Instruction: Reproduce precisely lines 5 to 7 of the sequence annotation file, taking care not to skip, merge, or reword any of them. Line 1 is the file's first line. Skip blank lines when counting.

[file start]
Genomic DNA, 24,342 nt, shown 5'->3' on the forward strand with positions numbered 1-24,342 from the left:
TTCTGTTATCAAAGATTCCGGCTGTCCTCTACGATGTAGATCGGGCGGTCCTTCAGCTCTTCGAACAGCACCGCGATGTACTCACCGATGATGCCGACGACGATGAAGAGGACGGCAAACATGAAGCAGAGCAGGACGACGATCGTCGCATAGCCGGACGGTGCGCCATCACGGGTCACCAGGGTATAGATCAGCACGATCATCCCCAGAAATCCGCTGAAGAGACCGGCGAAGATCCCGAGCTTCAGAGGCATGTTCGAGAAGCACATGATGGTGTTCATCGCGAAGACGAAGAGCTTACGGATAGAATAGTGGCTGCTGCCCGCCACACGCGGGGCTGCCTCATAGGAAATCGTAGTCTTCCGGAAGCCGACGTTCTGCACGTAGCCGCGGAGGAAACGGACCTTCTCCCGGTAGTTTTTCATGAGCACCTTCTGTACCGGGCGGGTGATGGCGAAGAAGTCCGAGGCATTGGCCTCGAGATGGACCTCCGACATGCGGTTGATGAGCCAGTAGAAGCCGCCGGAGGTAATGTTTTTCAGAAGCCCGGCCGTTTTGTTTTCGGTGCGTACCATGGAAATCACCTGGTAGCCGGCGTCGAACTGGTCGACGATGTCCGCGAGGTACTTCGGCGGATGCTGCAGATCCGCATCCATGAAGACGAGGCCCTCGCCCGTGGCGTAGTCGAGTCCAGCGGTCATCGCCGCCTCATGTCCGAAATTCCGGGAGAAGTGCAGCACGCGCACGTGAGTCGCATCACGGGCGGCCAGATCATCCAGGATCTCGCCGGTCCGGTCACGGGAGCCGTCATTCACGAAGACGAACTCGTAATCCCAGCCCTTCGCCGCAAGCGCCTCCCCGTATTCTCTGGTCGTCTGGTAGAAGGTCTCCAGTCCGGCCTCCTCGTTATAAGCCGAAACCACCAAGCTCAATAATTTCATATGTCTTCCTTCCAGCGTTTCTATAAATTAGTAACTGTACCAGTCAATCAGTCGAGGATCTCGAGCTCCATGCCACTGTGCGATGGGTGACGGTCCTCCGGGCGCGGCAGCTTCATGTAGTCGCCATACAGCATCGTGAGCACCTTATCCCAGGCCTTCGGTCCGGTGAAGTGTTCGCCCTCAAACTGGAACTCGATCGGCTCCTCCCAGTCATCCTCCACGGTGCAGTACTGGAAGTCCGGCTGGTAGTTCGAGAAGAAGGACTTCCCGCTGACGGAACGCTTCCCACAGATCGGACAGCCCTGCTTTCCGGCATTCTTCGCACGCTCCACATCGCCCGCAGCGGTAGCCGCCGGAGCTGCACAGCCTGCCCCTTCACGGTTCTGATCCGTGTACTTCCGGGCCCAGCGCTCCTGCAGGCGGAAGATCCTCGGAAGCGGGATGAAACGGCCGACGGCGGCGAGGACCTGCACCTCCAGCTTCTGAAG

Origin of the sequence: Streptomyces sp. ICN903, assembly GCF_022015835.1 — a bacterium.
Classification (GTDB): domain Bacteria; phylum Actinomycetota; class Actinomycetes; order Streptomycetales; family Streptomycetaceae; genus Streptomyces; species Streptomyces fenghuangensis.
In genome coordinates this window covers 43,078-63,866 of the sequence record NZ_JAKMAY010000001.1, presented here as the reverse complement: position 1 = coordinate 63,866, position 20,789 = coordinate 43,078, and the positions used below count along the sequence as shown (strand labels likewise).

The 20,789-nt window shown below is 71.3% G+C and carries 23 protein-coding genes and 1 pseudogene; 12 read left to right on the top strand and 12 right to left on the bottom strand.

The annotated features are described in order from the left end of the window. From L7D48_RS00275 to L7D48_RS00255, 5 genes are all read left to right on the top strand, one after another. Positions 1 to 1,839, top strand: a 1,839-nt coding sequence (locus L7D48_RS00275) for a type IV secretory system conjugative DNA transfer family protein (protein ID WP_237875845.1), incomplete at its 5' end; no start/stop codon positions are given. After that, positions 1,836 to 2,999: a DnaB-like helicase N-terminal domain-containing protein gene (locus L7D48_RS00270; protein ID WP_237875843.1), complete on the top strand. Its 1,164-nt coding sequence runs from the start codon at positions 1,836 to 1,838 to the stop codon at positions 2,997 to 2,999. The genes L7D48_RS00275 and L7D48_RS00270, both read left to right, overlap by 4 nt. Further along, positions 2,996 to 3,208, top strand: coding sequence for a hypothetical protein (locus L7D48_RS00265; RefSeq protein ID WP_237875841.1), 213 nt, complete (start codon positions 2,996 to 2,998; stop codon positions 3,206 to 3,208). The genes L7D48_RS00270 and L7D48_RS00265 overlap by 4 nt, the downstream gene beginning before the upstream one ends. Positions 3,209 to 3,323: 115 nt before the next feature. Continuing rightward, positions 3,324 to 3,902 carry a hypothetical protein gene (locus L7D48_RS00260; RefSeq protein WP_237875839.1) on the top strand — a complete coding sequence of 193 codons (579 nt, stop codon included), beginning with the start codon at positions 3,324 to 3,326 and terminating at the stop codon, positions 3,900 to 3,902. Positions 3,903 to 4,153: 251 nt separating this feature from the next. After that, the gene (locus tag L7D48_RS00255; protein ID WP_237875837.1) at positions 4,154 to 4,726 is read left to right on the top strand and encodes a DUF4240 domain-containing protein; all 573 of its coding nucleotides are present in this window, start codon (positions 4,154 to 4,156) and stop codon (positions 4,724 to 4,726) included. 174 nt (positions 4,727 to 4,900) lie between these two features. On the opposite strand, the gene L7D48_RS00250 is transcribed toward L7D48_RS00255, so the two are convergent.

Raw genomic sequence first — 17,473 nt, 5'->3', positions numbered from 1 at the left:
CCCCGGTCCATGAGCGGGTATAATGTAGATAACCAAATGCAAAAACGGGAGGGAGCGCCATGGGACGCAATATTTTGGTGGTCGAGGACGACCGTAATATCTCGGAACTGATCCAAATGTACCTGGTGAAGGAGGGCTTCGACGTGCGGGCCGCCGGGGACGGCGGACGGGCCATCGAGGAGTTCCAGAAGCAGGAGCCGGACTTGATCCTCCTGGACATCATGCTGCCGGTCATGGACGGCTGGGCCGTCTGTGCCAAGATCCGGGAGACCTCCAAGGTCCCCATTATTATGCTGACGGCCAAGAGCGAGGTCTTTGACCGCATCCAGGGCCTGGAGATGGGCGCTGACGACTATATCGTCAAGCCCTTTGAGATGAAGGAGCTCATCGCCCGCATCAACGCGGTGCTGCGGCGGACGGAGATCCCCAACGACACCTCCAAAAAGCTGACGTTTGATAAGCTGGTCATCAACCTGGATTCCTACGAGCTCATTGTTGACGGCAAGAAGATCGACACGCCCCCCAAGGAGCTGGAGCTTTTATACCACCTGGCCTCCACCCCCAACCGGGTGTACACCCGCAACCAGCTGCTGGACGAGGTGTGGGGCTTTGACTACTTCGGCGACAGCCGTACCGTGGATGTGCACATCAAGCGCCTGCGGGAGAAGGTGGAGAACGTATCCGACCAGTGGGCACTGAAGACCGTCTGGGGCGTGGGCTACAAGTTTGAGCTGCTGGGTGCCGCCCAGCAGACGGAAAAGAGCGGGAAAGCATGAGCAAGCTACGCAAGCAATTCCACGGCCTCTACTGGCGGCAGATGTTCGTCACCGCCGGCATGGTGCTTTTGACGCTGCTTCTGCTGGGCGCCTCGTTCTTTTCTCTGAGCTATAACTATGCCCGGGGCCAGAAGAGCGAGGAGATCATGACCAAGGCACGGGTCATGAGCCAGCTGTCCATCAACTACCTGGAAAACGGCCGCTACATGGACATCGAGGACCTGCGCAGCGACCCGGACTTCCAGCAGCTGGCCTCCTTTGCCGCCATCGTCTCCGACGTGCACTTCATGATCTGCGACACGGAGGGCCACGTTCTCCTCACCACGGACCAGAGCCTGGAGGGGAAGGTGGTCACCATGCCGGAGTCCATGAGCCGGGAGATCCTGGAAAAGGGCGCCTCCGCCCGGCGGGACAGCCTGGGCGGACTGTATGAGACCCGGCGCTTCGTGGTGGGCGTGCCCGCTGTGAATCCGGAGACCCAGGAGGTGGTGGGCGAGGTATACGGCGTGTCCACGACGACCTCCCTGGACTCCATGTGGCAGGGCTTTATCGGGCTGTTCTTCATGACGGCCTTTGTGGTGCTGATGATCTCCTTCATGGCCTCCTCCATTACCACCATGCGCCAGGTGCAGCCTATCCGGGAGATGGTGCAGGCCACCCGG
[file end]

In genome coordinates this window covers 43,078-63,866 of the sequence record NZ_JAKMAY010000001.1, presented here as the reverse complement: position 1 = coordinate 63,866, position 20,789 = coordinate 43,078, and the positions used below count along the sequence as shown (strand labels likewise).

The 20,789-nt window shown below is 71.3% G+C and carries 23 protein-coding genes and 1 pseudogene; 12 read left to right on the top strand and 12 right to left on the bottom strand.

The annotated features are described in order from the left end of the window. From L7D48_RS00275 to L7D48_RS00255, 5 genes are all read left to right on the top strand, one after another. Positions 1 to 1,839, top strand: a 1,839-nt coding sequence (locus L7D48_RS00275) for a type IV secretory system conjugative DNA transfer family protein (protein ID WP_237875845.1), incomplete at its 5' end; no start/stop codon positions are given. After that, positions 1,836 to 2,999: a DnaB-like helicase N-terminal domain-containing protein gene (locus L7D48_RS00270; protein ID WP_237875843.1), complete on the top strand. Its 1,164-nt coding sequence runs from the start codon at positions 1,836 to 1,838 to the stop codon at positions 2,997 to 2,999. The genes L7D48_RS00275 and L7D48_RS00270, both read left to right, overlap by 4 nt. Further along, positions 2,996 to 3,208, top strand: coding sequence for a hypothetical protein (locus L7D48_RS00265; RefSeq protein ID WP_237875841.1), 213 nt, complete (start codon positions 2,996 to 2,998; stop codon positions 3,206 to 3,208). The genes L7D48_RS00270 and L7D48_RS00265 overlap by 4 nt, the downstream gene beginning before the upstream one ends. Positions 3,209 to 3,323: 115 nt before the next feature. Continuing rightward, positions 3,324 to 3,902 carry a hypothetical protein gene (locus L7D48_RS00260; RefSeq protein WP_237875839.1) on the top strand — a complete coding sequence of 193 codons (579 nt, stop codon included), beginning with the start codon at positions 3,324 to 3,326 and terminating at the stop codon, positions 3,900 to 3,902. Positions 3,903 to 4,153: 251 nt separating this feature from the next. After that, the gene (locus tag L7D48_RS00255; protein ID WP_237875837.1) at positions 4,154 to 4,726 is read left to right on the top strand and encodes a DUF4240 domain-containing protein; all 573 of its coding nucleotides are present in this window, start codon (positions 4,154 to 4,156) and stop codon (positions 4,724 to 4,726) included. 174 nt (positions 4,727 to 4,900) lie between these two features. On the opposite strand, the gene L7D48_RS00250 is transcribed toward L7D48_RS00255, so the two are convergent.